>>>employment, family or whatever.  Yet isn't our youth already 
>>>politically brainwashed into political awareness or have they flicked 
>>>away that duty as well?  I no longer hang out with our country's young 
>>>but when I did I found that very few had their head screwed on 
>>>correctly and many were adrift;  from what I hear now they still 
>>>continue on their aimless flow.  When I wrote my original answer my 
>>>thoughts were on "my generation", not the others.  Thanks for your post.
>>>I'll add the book to my list.
>>>----- Original Message -----
>>>From: Alice Andrews <mailto:andrewsa at newpaltz.edu>
>>>To: The new improved paleopsych list <mailto:paleopsych at paleopsych.org>
>>>Sent: Monday, February 21, 2005 8:30 PM
>>>Subject: Re: [Paleopsych] Re: paleopsych Digest, Vol 9, Issue 20
>>>Hi Gerry,
>>>Randy Nesse edited a book called "Evolution and the Capacity for 
>>>Commitment"; do you know it? It's wonderful... if you don't. (His 
>>>'Commitment in the Clinic' chapter is superb, btw.) Anyway, I think 
>>>the book addresses your question. The word 'commitment' itself 
>>>addresses the question. We have evolved mechanisms for detecting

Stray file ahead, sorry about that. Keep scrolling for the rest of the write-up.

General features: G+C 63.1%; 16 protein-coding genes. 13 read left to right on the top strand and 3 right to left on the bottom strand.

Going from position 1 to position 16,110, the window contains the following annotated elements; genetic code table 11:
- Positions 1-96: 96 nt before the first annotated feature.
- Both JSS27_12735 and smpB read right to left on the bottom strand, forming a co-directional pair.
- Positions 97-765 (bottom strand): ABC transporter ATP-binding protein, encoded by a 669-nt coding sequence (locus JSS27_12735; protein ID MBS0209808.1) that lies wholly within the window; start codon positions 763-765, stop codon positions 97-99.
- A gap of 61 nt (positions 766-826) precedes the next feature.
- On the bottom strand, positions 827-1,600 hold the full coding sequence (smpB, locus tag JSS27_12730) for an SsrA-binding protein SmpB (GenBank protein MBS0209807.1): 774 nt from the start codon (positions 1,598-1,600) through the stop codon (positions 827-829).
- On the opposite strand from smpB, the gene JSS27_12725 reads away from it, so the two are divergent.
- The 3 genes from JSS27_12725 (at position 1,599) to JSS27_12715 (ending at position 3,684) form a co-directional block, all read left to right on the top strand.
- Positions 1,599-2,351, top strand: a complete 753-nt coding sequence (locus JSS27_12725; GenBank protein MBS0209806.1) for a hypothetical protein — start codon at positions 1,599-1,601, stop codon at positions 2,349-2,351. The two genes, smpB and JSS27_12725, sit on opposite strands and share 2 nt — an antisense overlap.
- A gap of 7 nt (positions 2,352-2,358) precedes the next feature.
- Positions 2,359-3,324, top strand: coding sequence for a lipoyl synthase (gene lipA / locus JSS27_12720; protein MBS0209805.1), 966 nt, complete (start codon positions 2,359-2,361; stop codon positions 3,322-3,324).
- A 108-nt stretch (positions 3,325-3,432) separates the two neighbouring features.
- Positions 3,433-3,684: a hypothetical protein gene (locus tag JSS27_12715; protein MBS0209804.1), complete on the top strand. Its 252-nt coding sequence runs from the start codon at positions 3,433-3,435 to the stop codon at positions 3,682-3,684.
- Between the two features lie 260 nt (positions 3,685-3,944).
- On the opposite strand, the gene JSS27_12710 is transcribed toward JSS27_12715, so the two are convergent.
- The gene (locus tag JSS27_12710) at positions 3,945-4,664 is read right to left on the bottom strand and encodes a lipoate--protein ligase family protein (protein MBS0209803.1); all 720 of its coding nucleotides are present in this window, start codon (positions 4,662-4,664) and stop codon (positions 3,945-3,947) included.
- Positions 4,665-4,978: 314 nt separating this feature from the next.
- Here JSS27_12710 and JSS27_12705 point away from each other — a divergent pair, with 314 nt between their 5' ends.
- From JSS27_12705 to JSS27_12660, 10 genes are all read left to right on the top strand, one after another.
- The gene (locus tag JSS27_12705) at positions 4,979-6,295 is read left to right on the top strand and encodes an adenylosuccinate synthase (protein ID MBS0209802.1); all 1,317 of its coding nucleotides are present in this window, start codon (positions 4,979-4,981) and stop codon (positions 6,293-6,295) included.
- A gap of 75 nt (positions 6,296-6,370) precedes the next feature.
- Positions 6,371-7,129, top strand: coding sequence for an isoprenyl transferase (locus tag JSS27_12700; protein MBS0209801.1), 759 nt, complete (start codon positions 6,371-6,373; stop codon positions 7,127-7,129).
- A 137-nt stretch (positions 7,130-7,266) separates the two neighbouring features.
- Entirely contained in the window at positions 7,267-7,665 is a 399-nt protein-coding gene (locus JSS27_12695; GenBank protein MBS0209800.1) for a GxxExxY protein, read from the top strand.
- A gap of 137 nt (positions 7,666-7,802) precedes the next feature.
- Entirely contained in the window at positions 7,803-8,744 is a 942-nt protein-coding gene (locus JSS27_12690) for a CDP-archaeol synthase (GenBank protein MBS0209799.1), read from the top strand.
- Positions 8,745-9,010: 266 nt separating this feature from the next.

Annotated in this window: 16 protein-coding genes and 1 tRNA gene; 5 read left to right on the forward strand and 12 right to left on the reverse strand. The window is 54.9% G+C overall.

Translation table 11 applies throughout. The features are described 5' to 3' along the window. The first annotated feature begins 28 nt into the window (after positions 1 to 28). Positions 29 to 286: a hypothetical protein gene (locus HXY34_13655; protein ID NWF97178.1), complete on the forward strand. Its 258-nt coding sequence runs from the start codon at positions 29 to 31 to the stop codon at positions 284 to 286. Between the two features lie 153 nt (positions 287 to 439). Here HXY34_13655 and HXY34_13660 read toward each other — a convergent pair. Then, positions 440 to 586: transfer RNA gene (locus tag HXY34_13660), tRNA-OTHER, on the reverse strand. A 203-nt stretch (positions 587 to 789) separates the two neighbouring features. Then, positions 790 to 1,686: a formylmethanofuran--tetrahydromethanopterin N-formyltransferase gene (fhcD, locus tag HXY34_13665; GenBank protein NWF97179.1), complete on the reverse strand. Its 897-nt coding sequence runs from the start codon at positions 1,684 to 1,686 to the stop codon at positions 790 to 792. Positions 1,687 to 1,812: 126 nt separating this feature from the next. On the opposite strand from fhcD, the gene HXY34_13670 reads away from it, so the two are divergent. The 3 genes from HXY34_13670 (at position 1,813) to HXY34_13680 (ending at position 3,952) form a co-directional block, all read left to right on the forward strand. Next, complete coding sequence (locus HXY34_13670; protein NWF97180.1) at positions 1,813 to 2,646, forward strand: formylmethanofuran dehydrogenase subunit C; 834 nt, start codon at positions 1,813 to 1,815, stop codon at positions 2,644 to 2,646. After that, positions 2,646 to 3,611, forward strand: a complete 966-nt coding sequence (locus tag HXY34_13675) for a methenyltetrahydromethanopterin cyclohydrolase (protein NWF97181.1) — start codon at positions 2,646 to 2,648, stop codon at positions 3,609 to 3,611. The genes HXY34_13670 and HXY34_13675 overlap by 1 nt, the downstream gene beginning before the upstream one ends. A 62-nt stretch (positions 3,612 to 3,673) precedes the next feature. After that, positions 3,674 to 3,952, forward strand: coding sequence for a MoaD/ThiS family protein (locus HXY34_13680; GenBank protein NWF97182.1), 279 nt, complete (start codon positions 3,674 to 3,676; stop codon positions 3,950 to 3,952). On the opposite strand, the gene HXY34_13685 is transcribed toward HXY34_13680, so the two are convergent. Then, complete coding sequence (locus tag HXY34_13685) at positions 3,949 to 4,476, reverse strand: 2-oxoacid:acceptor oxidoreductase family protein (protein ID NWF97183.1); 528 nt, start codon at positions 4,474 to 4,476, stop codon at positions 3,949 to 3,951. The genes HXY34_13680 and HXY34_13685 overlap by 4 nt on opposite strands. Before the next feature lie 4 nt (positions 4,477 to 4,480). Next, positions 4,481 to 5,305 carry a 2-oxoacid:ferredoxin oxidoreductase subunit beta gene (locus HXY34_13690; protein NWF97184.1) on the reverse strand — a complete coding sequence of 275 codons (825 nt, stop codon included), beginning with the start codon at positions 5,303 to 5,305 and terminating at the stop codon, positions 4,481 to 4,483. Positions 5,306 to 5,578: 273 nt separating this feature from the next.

>>>commitment and for detecting possible defection in others. People who 
>>>tow the party line, etc. are considered committed. We seek out such 
>>>people because it is proximately and ultimately adaptive to do so. 
>>>Befriending, supporting, trusting, etc. the uncommitted would have 
>>>been-- and still is, a risk (or threat). Such risks could have been 
>>>very costly over our evolutionary history and can be still today. Of 
>>>course, sometimes such risks (siding with someone who seems to be 
>>>sitting on the fence, uncommitted, a rebel) can be to one's advantage. 
>>>But 'ancient-brain' doesn't know this--and probably 'statistics-brain' 
>>>doesn't know this either!
>>>Anyway, enough late-night babbling! It's a good book and might answer 
>>>your question...
>>>All best!
>>>   ----- Original Message -----
>>>   From: G. Reinhart-Waller <mailto:waluk at earthlink.net>
>>>   To: The new improved paleopsych list
>>>   <mailto:paleopsych at paleopsych.org>
>>>   Sent: Monday, February 21, 2005 9:55 PM
>>>   Subject: Re: [Paleopsych] Re: paleopsych Digest, Vol 9, Issue 20
>>>   >> Someone beyond the liberal/conservative
>>>   dichotomy may be rejected by both sides as a nuisance,
>>>   a threat to shared assumptions that define a group
>>>   against another.
>>>   This is absolutely amazing!  Why would any audience
>>>   reject someone who cannot plop into either the liberal
>>>   or conservative camp?  Please explain the threat you
>>>   feel is apparent.  This I need to hear!
>>>   Gerry
>>>   _______________________________________________